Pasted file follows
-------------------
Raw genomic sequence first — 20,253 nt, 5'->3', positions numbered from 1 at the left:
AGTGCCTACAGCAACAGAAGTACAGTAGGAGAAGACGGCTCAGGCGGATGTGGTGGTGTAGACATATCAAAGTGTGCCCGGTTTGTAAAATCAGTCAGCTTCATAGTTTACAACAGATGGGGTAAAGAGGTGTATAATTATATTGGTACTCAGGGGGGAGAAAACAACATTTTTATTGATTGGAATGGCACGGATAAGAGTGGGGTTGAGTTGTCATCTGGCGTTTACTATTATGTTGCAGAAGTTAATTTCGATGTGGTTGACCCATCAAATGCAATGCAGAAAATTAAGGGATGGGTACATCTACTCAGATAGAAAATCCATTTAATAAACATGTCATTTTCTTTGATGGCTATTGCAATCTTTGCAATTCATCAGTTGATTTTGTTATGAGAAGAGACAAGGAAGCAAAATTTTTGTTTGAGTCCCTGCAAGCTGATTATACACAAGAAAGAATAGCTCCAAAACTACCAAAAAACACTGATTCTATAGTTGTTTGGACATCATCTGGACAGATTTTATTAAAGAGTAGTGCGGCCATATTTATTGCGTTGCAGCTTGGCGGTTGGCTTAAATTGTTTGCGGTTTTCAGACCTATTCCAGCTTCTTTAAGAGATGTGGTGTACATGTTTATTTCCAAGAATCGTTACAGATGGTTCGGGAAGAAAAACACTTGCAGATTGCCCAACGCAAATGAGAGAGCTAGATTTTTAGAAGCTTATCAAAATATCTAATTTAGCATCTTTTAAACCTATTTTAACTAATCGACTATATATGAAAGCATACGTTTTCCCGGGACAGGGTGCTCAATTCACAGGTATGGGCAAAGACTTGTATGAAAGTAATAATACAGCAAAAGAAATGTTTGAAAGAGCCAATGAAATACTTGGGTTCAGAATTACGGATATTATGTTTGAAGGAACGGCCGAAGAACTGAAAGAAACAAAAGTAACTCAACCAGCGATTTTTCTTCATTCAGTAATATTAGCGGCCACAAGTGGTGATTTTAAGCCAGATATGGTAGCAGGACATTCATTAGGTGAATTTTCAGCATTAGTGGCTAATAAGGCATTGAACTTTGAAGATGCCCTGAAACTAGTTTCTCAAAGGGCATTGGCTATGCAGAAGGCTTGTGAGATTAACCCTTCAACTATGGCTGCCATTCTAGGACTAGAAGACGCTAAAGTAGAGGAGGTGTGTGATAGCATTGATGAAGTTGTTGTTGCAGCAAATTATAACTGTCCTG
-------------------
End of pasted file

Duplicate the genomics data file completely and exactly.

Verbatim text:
Raw genomic sequence first — 20,253 nt, 5'->3', positions numbered from 1 at the left:
AGTGCCTACAGCAACAGAAGTACAGTAGGAGAAGACGGCTCAGGCGGATGTGGTGGTGTAGACATATCAAAGTGTGCCCGGTTTGTAAAATCAGTCAGCTTCATAGTTTACAACAGATGGGGTAAAGAGGTGTATAATTATATTGGTACTCAGGGGGGAGAAAACAACATTTTTATTGATTGGAATGGCACGGATAAGAGTGGGGTTGAGTTGTCATCTGGCGTTTACTATTATGTTGCAGAAGTTAATTTCGATGTGGTTGACCCATCAAATGCAATGCAGAAAATTAAGGGATGGGTACATCTACTCAGATAGAAAATCCATTTAATAAACATGTCATTTTCTTTGATGGCTATTGCAATCTTTGCAATTCATCAGTTGATTTTGTTATGAGAAGAGACAAGGAAGCAAAATTTTTGTTTGAGTCCCTGCAAGCTGATTATACACAAGAAAGAATAGCTCCAAAACTACCAAAAAACACTGATTCTATAGTTGTTTGGACATCATCTGGACAGATTTTATTAAAGAGTAGTGCGGCCATATTTATTGCGTTGCAGCTTGGCGGTTGGCTTAAATTGTTTGCGGTTTTCAGACCTATTCCAGCTTCTTTAAGAGATGTGGTGTACATGTTTATTTCCAAGAATCGTTACAGATGGTTCGGGAAGAAAAACACTTGCAGATTGCCCAACGCAAATGAGAGAGCTAGATTTTTAGAAGCTTATCAAAATATCTAATTTAGCATCTTTTAAACCTATTTTAACTAATCGACTATATATGAAAGCATACGTTTTCCCGGGACAGGGTGCTCAATTCACAGGTATGGGCAAAGACTTGTATGAAAGTAATAATACAGCAAAAGAAATGTTTGAAAGAGCCAATGAAATACTTGGGTTCAGAATTACGGATATTATGTTTGAAGGAACGGCCGAAGAACTGAAAGAAACAAAAGTAACTCAACCAGCGATTTTTCTTCATTCAGTAATATTAGCGGCCACAAGTGGTGATTTTAAGCCAGATATGGTAGCAGGACATTCATTAGGTGAATTTTCAGCATTAGTGGCTAATAAGGCATTGAACTTTGAAGATGCCCTGAAACTAGTTTCTCAAAGGGCATTGGCTATGCAGAAGGCTTGTGAGATTAACCCTTCAACTATGGCTGCCATTCTAGGACTAGAAGACGCTAAAGTAGAGGAGGTGTGTGATAGCATTGATGAAGTTGTTGTTGCAGCAAATTATAACTGTCCTG